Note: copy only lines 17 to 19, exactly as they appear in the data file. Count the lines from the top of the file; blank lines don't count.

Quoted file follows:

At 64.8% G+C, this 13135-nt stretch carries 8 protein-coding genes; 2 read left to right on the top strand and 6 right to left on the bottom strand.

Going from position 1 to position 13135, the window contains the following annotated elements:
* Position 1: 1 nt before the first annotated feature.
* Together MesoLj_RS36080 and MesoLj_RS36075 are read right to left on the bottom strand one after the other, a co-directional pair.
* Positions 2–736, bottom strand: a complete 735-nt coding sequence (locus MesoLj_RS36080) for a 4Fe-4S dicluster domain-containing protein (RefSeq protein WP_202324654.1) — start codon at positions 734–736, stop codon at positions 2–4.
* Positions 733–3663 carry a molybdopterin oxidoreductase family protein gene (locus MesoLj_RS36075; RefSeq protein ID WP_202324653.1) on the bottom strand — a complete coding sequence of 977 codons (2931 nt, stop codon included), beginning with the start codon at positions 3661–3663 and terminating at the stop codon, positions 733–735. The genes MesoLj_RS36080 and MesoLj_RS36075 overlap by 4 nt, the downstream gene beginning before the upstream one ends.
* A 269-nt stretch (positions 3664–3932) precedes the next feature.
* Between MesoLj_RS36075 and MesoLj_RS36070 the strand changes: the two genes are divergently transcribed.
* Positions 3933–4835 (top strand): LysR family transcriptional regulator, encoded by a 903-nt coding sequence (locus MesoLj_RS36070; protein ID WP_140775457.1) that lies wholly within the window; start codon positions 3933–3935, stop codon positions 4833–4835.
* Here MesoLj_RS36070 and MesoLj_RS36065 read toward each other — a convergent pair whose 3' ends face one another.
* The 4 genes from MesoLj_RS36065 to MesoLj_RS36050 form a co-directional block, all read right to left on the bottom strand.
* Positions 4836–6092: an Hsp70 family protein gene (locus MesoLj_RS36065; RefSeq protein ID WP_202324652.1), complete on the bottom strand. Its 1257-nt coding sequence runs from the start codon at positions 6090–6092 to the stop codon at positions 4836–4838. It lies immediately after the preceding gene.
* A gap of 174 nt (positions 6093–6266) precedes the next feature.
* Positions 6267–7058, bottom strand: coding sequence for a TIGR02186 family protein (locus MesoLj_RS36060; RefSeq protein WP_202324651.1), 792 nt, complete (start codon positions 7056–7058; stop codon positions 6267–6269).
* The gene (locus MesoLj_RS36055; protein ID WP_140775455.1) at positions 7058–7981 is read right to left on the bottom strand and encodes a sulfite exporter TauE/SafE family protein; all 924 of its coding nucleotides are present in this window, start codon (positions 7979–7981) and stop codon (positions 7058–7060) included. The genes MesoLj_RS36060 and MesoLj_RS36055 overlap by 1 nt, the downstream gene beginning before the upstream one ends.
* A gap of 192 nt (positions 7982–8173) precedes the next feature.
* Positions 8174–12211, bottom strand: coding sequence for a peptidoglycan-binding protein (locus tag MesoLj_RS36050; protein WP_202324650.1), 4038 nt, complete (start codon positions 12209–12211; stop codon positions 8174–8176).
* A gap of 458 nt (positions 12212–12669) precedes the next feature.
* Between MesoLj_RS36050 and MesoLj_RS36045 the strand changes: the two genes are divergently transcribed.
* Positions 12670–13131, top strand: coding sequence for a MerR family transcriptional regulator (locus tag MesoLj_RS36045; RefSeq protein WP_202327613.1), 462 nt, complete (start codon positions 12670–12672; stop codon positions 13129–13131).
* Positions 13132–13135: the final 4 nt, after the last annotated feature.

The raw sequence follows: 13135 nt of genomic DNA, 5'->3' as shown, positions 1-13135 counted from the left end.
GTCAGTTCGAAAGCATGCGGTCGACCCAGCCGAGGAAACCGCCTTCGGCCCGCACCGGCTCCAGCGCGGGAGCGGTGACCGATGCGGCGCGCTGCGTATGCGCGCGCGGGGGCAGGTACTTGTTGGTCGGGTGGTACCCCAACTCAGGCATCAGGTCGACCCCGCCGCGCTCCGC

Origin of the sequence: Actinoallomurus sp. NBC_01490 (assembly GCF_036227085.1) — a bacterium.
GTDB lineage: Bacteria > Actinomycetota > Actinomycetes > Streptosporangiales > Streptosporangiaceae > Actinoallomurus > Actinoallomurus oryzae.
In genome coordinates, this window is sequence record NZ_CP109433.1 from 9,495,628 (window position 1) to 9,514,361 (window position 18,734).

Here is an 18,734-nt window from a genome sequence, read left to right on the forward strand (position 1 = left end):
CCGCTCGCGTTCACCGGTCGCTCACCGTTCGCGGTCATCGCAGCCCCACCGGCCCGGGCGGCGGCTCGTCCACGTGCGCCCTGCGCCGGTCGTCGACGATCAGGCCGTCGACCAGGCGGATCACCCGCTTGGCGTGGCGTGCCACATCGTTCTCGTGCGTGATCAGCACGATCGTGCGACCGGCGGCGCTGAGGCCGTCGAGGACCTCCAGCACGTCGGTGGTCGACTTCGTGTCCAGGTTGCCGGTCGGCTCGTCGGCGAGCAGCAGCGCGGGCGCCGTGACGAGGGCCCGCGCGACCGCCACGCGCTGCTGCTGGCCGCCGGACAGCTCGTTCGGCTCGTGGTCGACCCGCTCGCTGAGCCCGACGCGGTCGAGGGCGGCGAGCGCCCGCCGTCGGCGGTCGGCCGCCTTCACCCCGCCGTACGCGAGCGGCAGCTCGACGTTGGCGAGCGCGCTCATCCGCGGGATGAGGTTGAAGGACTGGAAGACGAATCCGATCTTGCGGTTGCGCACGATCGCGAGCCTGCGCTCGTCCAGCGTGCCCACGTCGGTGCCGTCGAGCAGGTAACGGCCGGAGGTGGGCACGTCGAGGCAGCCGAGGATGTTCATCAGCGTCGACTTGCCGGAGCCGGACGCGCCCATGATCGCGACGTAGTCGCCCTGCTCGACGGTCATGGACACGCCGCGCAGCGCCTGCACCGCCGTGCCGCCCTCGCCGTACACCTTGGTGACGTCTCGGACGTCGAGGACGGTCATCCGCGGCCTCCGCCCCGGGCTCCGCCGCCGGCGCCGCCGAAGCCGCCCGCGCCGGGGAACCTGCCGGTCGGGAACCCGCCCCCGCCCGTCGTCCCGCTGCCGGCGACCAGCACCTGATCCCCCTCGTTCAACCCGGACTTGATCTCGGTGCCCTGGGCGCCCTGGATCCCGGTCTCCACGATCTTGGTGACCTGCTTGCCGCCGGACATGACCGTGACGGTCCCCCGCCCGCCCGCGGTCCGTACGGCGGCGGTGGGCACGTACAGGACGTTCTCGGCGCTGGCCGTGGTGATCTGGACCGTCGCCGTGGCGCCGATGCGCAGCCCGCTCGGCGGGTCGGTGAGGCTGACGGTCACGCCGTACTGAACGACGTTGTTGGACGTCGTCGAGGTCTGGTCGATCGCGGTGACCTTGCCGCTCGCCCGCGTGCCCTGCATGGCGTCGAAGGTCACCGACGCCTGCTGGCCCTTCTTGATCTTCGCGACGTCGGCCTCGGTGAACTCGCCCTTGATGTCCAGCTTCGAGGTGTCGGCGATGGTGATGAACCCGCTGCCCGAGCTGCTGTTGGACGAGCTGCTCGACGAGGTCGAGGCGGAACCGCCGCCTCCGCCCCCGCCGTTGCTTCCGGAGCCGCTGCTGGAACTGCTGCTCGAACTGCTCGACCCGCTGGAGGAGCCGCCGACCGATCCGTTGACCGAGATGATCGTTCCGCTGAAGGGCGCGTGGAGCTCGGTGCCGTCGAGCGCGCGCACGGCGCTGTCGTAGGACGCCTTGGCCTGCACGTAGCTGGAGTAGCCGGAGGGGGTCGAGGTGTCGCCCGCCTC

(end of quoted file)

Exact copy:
* Positions 8174–12211, bottom strand: coding sequence for a peptidoglycan-binding protein (locus tag MesoLj_RS36050; protein WP_202324650.1), 4038 nt, complete (start codon positions 12209–12211; stop codon positions 8174–8176).
* A gap of 458 nt (positions 12212–12669) precedes the next feature.
* Between MesoLj_RS36050 and MesoLj_RS36045 the strand changes: the two genes are divergently transcribed.